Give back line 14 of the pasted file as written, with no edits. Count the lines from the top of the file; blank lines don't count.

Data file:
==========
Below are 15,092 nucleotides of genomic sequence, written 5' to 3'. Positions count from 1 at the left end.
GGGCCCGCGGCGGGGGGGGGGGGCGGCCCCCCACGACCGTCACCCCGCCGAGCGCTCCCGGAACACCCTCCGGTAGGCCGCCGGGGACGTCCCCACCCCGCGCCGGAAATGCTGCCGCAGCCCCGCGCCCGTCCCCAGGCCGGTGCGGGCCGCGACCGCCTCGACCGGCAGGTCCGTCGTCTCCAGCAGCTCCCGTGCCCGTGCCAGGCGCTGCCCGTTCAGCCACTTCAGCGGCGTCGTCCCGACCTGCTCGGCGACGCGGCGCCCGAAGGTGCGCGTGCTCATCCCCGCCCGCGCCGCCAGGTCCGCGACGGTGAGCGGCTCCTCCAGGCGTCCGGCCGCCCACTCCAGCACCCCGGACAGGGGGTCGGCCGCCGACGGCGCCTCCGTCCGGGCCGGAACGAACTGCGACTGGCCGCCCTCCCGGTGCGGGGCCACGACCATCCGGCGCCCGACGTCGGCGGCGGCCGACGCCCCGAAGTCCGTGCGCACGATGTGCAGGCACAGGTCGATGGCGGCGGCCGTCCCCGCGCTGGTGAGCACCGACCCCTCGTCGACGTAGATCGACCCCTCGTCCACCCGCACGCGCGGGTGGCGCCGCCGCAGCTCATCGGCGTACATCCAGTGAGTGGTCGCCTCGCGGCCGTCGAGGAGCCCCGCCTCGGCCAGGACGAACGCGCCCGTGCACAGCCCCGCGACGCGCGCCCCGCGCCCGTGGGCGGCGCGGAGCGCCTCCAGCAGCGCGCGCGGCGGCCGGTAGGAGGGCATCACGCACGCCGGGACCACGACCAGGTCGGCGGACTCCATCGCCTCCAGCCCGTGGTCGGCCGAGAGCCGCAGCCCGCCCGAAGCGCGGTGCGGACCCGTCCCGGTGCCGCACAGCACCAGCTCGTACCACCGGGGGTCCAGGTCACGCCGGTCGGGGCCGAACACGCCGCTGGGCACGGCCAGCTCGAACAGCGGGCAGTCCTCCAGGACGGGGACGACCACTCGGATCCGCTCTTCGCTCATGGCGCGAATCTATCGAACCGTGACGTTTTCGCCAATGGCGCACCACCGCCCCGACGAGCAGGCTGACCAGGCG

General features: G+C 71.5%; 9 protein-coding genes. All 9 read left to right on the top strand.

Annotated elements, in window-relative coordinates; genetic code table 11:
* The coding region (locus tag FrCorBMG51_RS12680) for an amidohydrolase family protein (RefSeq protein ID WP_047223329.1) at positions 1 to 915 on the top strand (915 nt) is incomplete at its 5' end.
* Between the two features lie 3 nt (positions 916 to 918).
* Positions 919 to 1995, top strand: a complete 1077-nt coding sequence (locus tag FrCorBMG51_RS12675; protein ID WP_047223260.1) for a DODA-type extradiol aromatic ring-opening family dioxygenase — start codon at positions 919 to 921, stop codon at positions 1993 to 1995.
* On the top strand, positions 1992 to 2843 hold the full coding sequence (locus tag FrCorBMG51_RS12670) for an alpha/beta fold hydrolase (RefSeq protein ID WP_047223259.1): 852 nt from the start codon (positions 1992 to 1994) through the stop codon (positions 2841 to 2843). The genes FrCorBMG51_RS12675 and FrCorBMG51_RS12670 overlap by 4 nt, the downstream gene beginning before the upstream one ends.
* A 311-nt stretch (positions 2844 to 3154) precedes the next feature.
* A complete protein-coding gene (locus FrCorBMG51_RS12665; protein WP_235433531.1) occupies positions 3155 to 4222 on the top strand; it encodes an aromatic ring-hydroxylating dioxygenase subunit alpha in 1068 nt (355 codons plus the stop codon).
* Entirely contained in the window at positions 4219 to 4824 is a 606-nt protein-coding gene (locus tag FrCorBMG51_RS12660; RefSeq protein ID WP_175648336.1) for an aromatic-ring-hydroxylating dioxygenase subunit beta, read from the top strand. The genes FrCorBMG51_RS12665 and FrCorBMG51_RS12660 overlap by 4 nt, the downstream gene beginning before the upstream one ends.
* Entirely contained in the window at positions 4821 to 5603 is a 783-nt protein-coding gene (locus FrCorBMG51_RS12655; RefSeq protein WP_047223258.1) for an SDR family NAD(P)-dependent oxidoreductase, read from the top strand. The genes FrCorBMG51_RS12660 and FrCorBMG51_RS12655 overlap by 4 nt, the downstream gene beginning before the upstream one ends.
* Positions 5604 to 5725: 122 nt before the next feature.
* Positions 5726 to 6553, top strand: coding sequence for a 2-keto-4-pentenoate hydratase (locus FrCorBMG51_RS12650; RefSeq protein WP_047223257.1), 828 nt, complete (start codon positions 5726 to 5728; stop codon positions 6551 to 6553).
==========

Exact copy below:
* Positions 5726 to 6553, top strand: coding sequence for a 2-keto-4-pentenoate hydratase (locus FrCorBMG51_RS12650; RefSeq protein WP_047223257.1), 828 nt, complete (start codon positions 5726 to 5728; stop codon positions 6551 to 6553).